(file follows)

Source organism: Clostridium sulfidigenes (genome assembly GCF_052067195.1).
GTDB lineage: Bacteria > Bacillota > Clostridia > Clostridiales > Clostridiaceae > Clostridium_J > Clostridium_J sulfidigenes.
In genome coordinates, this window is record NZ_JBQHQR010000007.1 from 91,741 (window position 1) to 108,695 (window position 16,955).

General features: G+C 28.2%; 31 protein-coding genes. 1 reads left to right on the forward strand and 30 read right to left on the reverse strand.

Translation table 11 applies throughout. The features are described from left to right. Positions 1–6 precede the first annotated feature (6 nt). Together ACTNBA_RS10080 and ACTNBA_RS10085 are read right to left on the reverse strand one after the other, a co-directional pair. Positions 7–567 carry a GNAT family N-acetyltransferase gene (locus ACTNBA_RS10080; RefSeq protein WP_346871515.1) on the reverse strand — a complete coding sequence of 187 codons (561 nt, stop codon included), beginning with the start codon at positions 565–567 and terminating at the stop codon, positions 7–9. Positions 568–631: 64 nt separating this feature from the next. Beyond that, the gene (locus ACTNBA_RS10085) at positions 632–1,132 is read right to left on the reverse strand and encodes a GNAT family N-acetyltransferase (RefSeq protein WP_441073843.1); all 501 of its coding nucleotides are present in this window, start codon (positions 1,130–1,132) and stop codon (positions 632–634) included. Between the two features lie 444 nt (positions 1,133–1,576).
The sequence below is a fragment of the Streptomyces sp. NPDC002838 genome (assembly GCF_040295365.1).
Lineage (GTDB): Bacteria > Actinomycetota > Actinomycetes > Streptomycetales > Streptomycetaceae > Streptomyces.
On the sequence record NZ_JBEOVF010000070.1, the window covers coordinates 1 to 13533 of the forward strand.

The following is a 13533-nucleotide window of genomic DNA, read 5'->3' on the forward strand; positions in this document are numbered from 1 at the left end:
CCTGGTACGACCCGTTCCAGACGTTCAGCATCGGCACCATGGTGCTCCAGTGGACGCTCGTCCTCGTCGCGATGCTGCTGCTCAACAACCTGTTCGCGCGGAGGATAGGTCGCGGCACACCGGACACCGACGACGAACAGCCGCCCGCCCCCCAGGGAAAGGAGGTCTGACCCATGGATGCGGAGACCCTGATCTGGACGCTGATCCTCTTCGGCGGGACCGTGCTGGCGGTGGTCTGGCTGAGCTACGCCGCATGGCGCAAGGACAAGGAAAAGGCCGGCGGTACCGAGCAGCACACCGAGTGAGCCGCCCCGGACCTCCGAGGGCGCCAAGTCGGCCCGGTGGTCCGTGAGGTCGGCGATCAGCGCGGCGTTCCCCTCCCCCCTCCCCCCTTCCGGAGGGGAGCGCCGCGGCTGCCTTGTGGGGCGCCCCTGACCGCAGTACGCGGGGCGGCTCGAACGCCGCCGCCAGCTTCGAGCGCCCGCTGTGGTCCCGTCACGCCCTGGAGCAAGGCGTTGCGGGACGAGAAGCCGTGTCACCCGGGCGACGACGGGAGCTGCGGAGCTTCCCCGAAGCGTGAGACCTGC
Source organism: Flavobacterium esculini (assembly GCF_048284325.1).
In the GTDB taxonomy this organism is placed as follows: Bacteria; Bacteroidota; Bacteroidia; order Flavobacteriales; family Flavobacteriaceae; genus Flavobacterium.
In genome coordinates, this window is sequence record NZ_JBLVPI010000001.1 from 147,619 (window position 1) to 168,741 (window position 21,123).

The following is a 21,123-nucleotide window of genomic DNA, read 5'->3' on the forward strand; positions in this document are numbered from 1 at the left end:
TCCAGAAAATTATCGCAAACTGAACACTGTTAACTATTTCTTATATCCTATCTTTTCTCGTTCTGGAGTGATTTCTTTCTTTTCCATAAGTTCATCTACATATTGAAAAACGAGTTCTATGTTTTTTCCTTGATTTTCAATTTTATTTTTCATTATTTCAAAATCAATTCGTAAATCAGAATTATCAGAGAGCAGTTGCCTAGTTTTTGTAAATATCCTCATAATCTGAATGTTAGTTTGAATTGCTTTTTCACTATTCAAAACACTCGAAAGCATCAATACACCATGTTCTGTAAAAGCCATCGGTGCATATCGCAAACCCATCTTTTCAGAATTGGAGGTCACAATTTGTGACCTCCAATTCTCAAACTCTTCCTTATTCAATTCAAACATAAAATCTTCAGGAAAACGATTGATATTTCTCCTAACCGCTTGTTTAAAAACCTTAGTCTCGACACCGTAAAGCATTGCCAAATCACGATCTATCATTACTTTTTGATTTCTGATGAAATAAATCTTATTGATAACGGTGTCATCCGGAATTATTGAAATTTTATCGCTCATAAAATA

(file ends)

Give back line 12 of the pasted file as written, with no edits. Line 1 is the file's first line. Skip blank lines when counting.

In the GTDB taxonomy this organism is placed as follows: Bacteria; Bacteroidota; Bacteroidia; order Flavobacteriales; family Flavobacteriaceae; genus Flavobacterium.